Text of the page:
D-Day dress rehearsal: the battle for Madagascar

When Britain launched an invasion of this French island colony in 1942, the political and military stakes were high. Tim Benbow takes up the story

Winston Churchill (left) with Charles de Gaulle, c1944. The British prime minister encouraged Vichy’s colonies to rally to the Free French leader. (Getty Images)

This article was first published in the September 2012 issue of BBC History Magazine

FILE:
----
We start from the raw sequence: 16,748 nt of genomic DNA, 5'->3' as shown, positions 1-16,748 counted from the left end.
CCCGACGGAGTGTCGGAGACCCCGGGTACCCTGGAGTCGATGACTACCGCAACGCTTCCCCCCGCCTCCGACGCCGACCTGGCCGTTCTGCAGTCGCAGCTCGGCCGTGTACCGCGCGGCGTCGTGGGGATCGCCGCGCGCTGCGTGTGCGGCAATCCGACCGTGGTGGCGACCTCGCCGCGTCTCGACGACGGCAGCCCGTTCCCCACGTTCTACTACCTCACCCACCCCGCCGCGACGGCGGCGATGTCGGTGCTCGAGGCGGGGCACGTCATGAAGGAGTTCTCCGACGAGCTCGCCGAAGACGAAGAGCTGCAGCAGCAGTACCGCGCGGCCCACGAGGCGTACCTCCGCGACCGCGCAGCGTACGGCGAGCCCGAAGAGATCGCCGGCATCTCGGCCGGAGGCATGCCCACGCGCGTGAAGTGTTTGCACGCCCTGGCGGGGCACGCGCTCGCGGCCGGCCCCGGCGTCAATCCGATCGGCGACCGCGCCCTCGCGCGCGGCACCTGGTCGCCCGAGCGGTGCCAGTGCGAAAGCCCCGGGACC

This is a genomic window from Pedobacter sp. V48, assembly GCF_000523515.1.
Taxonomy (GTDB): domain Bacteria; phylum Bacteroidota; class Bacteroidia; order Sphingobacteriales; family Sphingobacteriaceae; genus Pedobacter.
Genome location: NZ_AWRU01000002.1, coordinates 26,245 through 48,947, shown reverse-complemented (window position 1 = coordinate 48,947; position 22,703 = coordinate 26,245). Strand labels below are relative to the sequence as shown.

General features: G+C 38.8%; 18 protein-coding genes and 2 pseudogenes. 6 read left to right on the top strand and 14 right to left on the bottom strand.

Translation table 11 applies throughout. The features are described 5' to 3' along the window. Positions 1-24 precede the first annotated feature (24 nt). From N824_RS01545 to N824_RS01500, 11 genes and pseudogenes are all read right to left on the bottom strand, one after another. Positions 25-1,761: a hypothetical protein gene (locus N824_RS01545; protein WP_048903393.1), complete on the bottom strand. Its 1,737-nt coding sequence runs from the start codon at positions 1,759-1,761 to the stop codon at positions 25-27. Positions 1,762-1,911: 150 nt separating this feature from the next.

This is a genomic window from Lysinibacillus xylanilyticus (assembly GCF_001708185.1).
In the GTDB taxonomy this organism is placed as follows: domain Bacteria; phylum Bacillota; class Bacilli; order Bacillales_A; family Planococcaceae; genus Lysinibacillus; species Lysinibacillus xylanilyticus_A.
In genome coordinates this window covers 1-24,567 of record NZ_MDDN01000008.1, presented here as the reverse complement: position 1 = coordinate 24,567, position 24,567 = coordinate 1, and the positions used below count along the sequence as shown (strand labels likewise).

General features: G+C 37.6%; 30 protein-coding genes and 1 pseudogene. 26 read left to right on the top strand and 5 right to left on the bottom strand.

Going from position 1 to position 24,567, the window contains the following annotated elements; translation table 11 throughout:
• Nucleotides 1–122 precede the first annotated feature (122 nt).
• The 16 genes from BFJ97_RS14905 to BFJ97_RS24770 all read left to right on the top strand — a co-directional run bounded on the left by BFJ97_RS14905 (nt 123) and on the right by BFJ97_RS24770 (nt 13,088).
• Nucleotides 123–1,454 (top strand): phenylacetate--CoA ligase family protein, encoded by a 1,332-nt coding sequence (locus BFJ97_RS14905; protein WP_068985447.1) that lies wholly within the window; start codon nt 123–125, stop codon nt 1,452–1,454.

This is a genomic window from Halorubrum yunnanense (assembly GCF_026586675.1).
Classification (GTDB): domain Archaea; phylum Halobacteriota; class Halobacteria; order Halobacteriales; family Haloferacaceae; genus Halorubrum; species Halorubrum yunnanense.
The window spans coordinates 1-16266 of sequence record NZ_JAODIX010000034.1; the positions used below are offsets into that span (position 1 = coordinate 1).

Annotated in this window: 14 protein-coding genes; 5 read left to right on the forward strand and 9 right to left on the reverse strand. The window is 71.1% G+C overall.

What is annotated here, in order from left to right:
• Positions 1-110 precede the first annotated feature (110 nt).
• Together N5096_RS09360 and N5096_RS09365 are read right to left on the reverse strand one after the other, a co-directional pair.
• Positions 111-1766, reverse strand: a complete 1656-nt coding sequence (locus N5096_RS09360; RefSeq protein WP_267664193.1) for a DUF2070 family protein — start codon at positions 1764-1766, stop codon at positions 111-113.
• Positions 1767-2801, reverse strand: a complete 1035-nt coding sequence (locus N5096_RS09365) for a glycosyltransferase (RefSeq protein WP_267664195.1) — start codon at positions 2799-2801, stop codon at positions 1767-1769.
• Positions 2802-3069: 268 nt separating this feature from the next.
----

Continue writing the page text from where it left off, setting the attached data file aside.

Three Royal Navy destroyers, guided in by a Special Operations Executive (SOE) yacht, led the landing force through the darkness, marking a channel to be cleared by minesweepers. By 2am on 5 May 1942 the assault ships had navigated the notoriously difficult passage and anchored outside the two target bays, just beyond the range of the enemy gun batteries. About an hour later, landing craft began to head for the beaches, preceded again by minesweepers. At 4.30am, well before sunrise, the assault began.

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